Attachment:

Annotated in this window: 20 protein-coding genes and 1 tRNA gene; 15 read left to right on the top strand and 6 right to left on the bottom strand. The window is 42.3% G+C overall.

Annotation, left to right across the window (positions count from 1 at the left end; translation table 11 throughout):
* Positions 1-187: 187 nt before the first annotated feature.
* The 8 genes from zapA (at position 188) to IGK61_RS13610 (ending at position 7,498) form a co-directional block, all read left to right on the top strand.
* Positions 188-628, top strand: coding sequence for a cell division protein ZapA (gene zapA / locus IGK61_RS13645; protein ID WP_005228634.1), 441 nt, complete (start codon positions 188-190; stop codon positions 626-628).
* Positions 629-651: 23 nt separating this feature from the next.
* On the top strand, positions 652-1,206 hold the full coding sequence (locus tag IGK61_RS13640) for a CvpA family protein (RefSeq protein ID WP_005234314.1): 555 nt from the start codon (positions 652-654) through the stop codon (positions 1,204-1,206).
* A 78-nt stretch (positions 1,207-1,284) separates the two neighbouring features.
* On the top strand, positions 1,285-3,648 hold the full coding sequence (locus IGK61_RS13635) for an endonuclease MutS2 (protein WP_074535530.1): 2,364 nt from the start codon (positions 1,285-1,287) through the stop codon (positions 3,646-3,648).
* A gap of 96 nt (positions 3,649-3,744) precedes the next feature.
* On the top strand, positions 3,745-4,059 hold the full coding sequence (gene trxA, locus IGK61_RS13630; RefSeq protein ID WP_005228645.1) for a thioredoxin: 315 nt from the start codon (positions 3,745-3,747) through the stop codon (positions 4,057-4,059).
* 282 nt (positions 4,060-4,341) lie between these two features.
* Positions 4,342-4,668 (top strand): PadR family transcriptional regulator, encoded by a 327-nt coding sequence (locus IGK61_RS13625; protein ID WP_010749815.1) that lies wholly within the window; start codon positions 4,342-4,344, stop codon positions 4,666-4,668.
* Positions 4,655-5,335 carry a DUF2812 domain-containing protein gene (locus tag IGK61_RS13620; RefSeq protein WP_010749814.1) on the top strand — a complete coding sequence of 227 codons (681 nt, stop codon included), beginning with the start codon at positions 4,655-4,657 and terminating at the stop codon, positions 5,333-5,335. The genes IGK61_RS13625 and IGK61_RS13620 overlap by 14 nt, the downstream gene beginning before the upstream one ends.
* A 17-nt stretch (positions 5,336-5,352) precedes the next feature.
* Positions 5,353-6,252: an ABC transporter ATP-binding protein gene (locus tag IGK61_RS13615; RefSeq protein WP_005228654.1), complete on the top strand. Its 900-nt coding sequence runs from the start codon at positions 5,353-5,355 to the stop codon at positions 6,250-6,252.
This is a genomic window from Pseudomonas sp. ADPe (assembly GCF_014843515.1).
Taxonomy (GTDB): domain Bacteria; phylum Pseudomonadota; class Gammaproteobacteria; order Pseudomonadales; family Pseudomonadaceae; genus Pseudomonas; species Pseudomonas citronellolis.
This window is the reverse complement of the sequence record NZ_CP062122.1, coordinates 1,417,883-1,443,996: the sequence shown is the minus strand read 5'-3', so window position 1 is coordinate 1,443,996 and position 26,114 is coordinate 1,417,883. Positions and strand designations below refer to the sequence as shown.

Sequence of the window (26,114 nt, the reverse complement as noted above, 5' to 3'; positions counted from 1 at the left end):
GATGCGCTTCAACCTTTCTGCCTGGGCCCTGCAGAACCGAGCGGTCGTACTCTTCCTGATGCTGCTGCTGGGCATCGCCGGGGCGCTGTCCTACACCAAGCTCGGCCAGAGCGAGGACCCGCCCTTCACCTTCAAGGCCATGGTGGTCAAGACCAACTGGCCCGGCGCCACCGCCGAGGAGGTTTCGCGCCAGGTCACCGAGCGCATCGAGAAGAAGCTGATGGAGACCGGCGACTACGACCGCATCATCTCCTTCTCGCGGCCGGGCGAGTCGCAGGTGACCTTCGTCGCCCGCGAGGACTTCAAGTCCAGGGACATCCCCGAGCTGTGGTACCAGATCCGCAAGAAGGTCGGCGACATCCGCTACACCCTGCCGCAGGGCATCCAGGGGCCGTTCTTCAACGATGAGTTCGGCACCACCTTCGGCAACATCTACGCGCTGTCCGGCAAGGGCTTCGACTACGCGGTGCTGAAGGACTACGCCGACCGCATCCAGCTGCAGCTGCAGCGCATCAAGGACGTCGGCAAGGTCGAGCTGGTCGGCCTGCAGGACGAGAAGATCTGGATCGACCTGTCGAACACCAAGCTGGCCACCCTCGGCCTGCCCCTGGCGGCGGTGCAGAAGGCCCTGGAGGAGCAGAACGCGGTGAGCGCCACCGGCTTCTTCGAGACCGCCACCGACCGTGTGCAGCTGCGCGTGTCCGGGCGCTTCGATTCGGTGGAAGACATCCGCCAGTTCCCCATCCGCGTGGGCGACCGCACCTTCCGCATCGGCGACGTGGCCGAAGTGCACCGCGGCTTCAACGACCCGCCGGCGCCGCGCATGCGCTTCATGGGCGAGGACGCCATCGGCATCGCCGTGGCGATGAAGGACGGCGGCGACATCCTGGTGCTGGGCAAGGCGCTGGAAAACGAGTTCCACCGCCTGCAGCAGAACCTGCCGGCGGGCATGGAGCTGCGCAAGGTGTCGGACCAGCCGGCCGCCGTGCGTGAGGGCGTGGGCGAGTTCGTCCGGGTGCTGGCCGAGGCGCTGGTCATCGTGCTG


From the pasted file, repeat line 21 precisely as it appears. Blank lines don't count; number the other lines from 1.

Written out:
GATGCGCTTCAACCTTTCTGCCTGGGCCCTGCAGAACCGAGCGGTCGTACTCTTCCTGATGCTGCTGCTGGGCATCGCCGGGGCGCTGTCCTACACCAAGCTCGGCCAGAGCGAGGACCCGCCCTTCACCTTCAAGGCCATGGTGGTCAAGACCAACTGGCCCGGCGCCACCGCCGAGGAGGTTTCGCGCCAGGTCACCGAGCGCATCGAGAAGAAGCTGATGGAGACCGGCGACTACGACCGCATCATCTCCTTCTCGCGGCCGGGCGAGTCGCAGGTGACCTTCGTCGCCCGCGAGGACTTCAAGTCCAGGGACATCCCCGAGCTGTGGTACCAGATCCGCAAGAAGGTCGGCGACATCCGCTACACCCTGCCGCAGGGCATCCAGGGGCCGTTCTTCAACGATGAGTTCGGCACCACCTTCGGCAACATCTACGCGCTGTCCGGCAAGGGCTTCGACTACGCGGTGCTGAAGGACTACGCCGACCGCATCCAGCTGCAGCTGCAGCGCATCAAGGACGTCGGCAAGGTCGAGCTGGTCGGCCTGCAGGACGAGAAGATCTGGATCGACCTGTCGAACACCAAGCTGGCCACCCTCGGCCTGCCCCTGGCGGCGGTGCAGAAGGCCCTGGAGGAGCAGAACGCGGTGAGCGCCACCGGCTTCTTCGAGACCGCCACCGACCGTGTGCAGCTGCGCGTGTCCGGGCGCTTCGATTCGGTGGAAGACATCCGCCAGTTCCCCATCCGCGTGGGCGACCGCACCTTCCGCATCGGCGACGTGGCCGAAGTGCACCGCGGCTTCAACGACCCGCCGGCGCCGCGCATGCGCTTCATGGGCGAGGACGCCATCGGCATCGCCGTGGCGATGAAGGACGGCGGCGACATCCTGGTGCTGGGCAAGGCGCTGGAAAACGAGTTCCACCGCCTGCAGCAGAACCTGCCGGCGGGCATGGAGCTGCGCAAGGTGTCGGACCAGCCGGCCGCCGTGCGTGAGGGCGTGGGCGAGTTCGTCCGGGTGCTGGCCGAGGCGCTGGTCATCGTGCTG